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Isese: Why Ilorin Islamic Clerics Who Visited Priestess’ Residence Are Wrong — Lawyers

Morakinyo Olasupo and Inibehe Effiong. 

Lawyers across various strata have weighed in on the visit of some Islamic clerics to the residence of an Osun traditional priestess, Yeye Ajesikemi Olokun, for wanting to hold an Egbe festival in Ilorin, the Kwara State capital.

It was earlier reported that the entourage were members of a Muslim group known as Majlisu Shabab-l-Ulamah Society.

The group noted that the Emir of Ilorin, Dr Ibrahim Sulu-Gambari, had sent them to convey a warning to the priestess to desist from holding the festival scheduled from July 22 to July 24, 2023, on Secondary School Road, Oke Andi in Ilorin.

Speaking with the PUNCH correspondent in a telephone interview, a UK-based Rights lawyer, Morakinyo Olasupo, said the clerics had trampled upon the freedom of thought, conscience and religion of the traditional worshipper as entrenched in Chapter 4, Section 38 of the 1999 Constitution with their threat.

“Their action can lead to legal injunction, it is wrong to have threatened anyone from practising their religion. The Emir they claim to have gotten directives from is not identified by the constitution.

“They are not law enforcement agents and should not carry out such actions,” he added.

Speaking further, Olasupo said the right to religion is not absolute; it is only a qualified one, while citing Section 45 of the constitution, adding, “If the law will affect the public, the state government could come up with a law to challenge it with a counter-Act to avert chaos that will affect public safety.”

The UK-based law faulted the action of the clerics, saying that they should have consulted the state government to seek redress for the planned festival if they were not in agreement with it.

Unlike Olasupo, a senior lawyer who specialises in Human Rights and Public Interest, Inibehe Effiong, said no state or society can be attributed to a particular religion in Nigeria.

He stressed that whether the festival will affect other people’s peace should be a matter that the law enforcement agents should see to not the public judging that there may be.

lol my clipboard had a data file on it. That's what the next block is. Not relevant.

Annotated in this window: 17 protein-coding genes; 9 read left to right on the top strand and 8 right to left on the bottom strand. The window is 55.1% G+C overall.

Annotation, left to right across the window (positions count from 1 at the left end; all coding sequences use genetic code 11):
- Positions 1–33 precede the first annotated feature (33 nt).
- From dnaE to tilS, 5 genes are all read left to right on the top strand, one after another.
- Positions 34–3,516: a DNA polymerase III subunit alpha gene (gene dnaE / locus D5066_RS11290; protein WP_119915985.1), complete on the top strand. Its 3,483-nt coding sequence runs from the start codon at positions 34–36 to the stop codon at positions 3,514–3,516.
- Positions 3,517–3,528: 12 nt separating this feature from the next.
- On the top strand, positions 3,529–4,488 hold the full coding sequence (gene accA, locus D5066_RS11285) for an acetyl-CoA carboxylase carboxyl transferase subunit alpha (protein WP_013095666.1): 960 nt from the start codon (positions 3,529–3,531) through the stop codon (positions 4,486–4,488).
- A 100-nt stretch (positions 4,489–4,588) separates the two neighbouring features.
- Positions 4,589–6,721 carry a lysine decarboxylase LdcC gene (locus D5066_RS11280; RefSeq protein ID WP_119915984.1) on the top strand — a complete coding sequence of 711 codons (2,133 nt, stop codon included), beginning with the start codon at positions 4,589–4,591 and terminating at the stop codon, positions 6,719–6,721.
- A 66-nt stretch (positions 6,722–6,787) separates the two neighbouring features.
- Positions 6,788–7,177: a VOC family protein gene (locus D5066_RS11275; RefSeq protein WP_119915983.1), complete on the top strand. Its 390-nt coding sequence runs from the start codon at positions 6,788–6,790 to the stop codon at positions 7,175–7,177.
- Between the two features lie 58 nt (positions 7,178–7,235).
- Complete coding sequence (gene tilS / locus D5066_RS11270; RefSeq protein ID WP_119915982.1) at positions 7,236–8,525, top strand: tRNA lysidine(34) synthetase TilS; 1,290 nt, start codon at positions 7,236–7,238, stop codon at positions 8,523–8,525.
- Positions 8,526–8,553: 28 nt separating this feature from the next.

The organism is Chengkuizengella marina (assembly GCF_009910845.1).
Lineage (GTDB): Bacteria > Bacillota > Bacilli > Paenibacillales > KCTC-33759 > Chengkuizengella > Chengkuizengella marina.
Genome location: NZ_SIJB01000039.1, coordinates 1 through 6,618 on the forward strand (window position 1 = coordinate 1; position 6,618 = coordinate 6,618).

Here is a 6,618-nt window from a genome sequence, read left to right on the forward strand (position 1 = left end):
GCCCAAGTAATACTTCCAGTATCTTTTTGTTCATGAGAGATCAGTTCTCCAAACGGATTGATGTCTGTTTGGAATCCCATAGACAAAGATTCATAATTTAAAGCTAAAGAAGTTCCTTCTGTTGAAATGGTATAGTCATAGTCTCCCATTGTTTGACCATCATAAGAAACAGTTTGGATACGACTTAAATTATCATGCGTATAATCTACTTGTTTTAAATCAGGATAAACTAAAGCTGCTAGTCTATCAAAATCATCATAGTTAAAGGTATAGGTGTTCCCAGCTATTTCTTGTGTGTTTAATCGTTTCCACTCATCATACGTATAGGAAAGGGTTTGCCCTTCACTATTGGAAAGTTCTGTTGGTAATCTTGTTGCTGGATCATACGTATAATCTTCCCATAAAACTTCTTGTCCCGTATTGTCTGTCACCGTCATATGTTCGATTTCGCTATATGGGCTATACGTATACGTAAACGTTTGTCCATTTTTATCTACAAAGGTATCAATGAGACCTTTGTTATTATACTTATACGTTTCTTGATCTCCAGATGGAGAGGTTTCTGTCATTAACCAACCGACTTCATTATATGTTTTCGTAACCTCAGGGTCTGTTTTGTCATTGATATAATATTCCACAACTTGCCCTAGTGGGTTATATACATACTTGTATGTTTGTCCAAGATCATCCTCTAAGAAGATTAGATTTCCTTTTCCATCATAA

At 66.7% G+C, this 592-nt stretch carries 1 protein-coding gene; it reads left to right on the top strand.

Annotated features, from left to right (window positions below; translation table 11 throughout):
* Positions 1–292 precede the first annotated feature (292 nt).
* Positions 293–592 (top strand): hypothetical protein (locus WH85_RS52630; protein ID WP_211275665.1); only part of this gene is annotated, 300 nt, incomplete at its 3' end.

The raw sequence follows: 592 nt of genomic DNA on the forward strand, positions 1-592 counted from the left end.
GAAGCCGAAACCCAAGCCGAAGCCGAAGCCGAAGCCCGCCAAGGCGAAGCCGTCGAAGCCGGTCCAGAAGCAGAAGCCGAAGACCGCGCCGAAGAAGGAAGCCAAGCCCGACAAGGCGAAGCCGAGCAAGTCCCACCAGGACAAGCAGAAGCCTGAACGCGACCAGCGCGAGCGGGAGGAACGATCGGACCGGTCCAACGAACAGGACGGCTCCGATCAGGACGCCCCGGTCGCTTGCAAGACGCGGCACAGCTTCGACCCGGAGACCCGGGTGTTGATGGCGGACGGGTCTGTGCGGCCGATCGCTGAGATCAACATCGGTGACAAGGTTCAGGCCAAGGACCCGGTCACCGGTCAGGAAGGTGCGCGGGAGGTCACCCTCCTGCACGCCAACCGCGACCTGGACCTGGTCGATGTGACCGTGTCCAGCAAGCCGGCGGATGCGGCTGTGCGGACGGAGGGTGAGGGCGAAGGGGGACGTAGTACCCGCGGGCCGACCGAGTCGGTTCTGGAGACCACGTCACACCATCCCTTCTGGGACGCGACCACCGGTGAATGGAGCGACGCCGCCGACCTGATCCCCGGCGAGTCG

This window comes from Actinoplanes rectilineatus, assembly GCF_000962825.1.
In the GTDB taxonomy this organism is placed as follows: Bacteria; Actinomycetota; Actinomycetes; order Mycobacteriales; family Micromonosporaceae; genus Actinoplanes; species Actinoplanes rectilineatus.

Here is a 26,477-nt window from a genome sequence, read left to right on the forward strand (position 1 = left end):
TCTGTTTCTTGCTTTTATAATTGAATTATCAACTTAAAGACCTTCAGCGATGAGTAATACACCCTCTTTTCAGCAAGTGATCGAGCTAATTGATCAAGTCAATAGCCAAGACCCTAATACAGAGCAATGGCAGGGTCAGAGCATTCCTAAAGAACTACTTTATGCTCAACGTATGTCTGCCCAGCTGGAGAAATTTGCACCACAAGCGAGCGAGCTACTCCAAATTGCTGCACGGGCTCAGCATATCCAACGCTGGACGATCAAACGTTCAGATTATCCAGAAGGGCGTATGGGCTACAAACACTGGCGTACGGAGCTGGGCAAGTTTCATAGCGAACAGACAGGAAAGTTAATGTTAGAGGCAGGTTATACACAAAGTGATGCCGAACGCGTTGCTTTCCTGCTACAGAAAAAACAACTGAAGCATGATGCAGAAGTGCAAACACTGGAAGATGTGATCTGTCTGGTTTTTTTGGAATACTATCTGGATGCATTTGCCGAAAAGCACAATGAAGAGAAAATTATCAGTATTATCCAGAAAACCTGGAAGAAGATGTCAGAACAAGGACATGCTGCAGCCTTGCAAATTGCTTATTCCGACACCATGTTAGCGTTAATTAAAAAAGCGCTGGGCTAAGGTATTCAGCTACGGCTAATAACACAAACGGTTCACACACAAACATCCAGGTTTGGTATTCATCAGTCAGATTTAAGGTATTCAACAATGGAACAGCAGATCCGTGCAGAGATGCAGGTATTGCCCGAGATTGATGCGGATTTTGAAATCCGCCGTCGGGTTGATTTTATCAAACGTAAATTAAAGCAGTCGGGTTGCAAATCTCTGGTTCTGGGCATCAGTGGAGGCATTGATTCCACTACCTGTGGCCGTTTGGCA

He maintained that the domination of a religious sect in a region does not infer the illegality of other religions practised by others there, adding that “it is inconsequential”.

“The right to freedom of religion is not exclusive to Muslims or Christians. No religion was mentioned in the Constitution. It is not for adherents of other religions to determine which one is superior.

“Section 10 of the constitution makes it more clear that the government of the federation or state shall not recognise any religion as the state religion. So the section recognises two basic principles — a peculiarity of the Nigerian state and plurality of religion, so the priestess has the right to practise her religion, not leaving the fact that the African religion predates both Islam and Christianity.

“It is pure harassment to stop her; she should seek legal redress. The police should, given their threat, give them the security to manifest their faith,” Effiong noted.

Meanwhile, the Public Relations Officer of the Ilorin Emirate Development Union, Usman Jagunma, said that the intention of the clerics was not to stop her from practising her religion but to cease holding elaborate events that affect the doctrines of the Ilorin community.

He, however, added that the event could have been held in any part of Kwara State aside from the five core Ilorin local government areas identified as Ilorin Emirate, including Ilorin East, Ilorin West, Asa, Ilorin South and Moro.

“These Ilorin Emirate LGs are mostly dominated by 90 per cent Muslims and would not allow such religion to be practised in their vicinity except that there will be a public outcry that could lead to the breakdown of law and order.

“There are other places dominated by Christians too, especially some wards in Moro LG.

“The said woman has been there for years; she even bought land and built a house in the area and has not been stopped from practising her religion, but making it prominent to the extent of doing an elaborate event to celebrate her deities is looking to stir uproar in our community,” he stressed.

Jagunma affirmed the clerics being sent by the Emir because no one in the community would accept that while justifying their visitation to the priestess.

He further appealed to the state government to look into the matter to avoid a breakdown of law and order.

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